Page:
Believing what their lawyer said proves to be a costly mistake

By Hugh Adami
Killaloe
Feb 14, 2014

A Killaloe couple who ended up in small claims court for refusing to pay the remaining $935 balance on a $4,485 window installation not only lost the case last summer, but ended up with legal bills totalling almost $10,000.

Erika Von Der Hoeh, 62, and her husband Christian, 82, also lost out on a federal tax credit for home renovations because they could not claim the work due to the outstanding balance.

They withheld the money because they were dissatisfied with the new bay window in their dining room. It was one of three windows installed by Bonnechere Valley Windows of Eganville in late 2009.

Their main concern was that the bay window had not been installed properly as the three sides of glass projecting outside did not appear to extend far enough from the exterior wall. The window company explained the overall width of the window frame only allowed the side panels to come out so far, and that there was nothing wrong with the installation. To add insult to the nearly $10,000 in legal debts, “my window is still not fixed,” says a very frustrated Erika Von Der Hoeh. “It’s just ridiculous.”

Though their dispute began with the window company, they now have a more expensive one with Bancroft lawyer William Watson, who charged them about $8,000 for his work. Besides that charge, the couple was ordered by the court to pay $1,850 towards the window company’s legal costs. Company owner Andreas Vornweg says his total legal bill was probably around $4,000.

Despite numerous calls to his office, Watson could not be reached for comment.

Von Der Hoeh says she and her husband, pensioners with limited income, never imagined such a steep bill. Besides, she says, Watson assured them they would win the case and the court award would cover his bill.

Though many plaintiffs and defendants in small claims represent themselves, Von Der Hoeh says she felt hiring a lawyer was necessary as the window company initiated the court action with a lawyer on board. Watson was recommended to the couple by Sykes, a legal advisory service found on the Internet.

After Bonnechere Valley Windows initiated the action in 2010 to recover the outstanding balance, the couple countersued for $8,000. The amount included $4,000 for a new bay window as well as legal fees and the lost tax credit.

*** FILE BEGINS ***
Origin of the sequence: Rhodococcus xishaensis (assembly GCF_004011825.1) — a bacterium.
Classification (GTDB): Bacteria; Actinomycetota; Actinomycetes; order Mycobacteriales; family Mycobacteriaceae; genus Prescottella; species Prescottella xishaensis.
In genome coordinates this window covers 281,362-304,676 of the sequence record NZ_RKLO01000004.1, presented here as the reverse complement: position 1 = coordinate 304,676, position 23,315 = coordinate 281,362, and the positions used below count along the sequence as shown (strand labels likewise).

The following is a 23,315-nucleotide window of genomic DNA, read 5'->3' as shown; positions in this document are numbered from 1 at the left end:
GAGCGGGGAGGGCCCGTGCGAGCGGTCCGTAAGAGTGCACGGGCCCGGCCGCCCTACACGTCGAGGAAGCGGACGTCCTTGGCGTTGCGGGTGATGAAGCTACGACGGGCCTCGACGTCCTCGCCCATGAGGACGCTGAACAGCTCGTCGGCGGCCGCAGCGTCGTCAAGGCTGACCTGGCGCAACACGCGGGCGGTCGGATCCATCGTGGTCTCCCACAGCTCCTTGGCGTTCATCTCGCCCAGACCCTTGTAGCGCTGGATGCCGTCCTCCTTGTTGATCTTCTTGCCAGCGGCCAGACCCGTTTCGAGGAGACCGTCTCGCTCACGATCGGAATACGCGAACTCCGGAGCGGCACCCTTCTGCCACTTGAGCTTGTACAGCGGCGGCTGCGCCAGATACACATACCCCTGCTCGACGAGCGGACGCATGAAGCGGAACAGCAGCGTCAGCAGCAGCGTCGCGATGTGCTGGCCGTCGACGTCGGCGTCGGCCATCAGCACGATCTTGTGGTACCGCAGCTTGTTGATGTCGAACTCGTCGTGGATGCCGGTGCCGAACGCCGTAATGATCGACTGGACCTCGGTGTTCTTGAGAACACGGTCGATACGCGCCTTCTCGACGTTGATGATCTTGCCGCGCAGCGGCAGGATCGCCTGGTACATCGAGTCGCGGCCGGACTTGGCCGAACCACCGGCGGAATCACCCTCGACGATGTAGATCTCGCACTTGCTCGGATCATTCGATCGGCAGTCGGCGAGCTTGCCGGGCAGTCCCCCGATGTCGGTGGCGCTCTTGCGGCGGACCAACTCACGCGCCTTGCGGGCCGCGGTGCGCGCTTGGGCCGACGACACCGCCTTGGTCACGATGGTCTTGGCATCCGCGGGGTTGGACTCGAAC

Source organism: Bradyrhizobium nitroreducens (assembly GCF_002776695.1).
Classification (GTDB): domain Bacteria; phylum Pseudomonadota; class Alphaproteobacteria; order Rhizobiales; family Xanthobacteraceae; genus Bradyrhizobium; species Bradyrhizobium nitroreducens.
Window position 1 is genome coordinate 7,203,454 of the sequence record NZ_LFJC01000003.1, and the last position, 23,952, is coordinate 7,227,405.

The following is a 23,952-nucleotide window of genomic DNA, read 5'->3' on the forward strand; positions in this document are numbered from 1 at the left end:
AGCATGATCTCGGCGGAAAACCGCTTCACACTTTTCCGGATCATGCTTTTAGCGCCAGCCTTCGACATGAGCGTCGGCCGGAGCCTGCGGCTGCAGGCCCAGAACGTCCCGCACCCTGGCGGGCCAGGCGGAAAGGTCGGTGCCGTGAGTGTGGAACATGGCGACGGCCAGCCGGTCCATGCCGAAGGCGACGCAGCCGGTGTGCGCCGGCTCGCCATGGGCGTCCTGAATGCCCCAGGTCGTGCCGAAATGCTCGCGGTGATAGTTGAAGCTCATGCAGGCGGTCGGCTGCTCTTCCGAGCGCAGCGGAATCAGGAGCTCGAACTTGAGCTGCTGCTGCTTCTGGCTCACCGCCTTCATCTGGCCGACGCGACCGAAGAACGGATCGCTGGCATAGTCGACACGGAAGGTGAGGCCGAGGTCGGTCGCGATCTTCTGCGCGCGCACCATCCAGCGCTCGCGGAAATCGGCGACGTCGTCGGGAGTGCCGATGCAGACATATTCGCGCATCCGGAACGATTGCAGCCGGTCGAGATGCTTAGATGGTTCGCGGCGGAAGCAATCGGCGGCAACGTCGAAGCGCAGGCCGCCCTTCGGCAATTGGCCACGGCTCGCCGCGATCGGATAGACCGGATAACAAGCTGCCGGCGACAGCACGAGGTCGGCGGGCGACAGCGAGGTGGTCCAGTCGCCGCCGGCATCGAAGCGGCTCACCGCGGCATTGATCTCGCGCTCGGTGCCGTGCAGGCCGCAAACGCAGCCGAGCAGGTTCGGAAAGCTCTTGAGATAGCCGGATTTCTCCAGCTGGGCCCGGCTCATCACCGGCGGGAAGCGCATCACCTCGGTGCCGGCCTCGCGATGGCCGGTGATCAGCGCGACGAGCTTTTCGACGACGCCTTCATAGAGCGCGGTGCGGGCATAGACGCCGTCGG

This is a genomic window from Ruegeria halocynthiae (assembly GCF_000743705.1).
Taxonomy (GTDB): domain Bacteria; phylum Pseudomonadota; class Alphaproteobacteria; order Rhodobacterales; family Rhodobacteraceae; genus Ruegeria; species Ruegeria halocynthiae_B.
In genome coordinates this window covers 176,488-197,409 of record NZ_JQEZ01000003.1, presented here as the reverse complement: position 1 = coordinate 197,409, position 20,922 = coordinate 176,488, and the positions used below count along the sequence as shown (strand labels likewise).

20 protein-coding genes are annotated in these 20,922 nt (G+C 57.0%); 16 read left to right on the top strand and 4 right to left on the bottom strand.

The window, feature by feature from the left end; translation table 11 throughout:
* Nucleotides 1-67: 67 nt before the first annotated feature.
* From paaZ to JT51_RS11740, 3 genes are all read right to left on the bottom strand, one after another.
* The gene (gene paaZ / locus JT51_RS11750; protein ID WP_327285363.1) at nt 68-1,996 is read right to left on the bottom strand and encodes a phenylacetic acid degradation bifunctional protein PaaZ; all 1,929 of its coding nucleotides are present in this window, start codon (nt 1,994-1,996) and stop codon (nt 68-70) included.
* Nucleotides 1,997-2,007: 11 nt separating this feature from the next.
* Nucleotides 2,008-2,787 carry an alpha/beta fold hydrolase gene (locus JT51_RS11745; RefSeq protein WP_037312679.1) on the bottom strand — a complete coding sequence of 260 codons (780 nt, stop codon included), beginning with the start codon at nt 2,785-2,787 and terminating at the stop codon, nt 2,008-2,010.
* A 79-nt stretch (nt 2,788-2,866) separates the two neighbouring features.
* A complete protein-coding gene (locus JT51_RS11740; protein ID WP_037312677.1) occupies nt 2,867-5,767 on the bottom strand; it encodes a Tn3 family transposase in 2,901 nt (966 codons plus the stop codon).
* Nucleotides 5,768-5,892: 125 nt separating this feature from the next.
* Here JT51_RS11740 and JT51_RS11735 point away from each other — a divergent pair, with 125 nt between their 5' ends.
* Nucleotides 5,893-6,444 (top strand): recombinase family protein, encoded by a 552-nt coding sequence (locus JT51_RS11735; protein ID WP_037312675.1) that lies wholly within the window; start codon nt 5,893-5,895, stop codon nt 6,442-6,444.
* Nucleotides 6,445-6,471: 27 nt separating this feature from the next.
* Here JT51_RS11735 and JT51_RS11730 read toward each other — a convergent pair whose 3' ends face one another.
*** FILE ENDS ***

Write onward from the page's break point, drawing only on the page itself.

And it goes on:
Had Watson warned them how expensive the case could end up being if they didn’t win, Von Der Hoeh says they would have simply settled their bill with Bonnechere Valley Windows.

The judge who heard the two-day case in Pembroke last July did not give reasons for his ruling. However, documents presented at the hearing appear to indicate that the window company did not believe there was a problem, yet made different offers to try to resolve the matter before launching its court action. Von Der Hoeh says the offers were turned down because they did not amount to much.

Bonnechere also offered the couple a $1,500 settlement last summer, but Von Der Hoeh says they couldn’t accept that either because they were already $3,000 in debt to Watson. They had previously paid the lawyer about $1,400, which included his retainer.

The bill he sent the couple following the case came to about $6,600 — on top of the $1,400 already paid. Annual interest is seven per cent.

Travel time from Watson’s office in Bancroft to the Pembroke court building — where a one-day settlement conference for the case was held in 2011, followed by the twoday hearing last July — is about two hours. He charged the couple $75 an hour for travel plus 50 cents a kilometre. His legal fees were $250 an hour with a minimum $125 charge for any service under a half-hour.

The couple has since paid the outstanding balance to the window company as well as the $1,850 toward its legal costs.

Von Der Hoeh asked Watson in an email last October to “drastically reduce your charges” because she feels his bill is way out of whack for the services they received. She says she has called his office a number of times for an explanation on why they lost the case, but the only communication she gets from the lawyer is regular invoices.

“Your lack of response proves my point that we are not important enough for you to call us back or email us,” she wrote in the October email.

Watson did send them a curt warning by mail on Feb. 5 that they pay up or face the hassles of a collection agency.

“Unfortunately for me, the moment that I send out an account, it becomes income in my hands and I pay the GST/HST on it even though I haven’t collected it.

“I will allow you ten (10) days from this date to make payment arrangements,” he continues. “(Failing that,) I have no choice but to proceed to collection which will reflect on your credit rating.”

No word yet if a collection agency has been deployed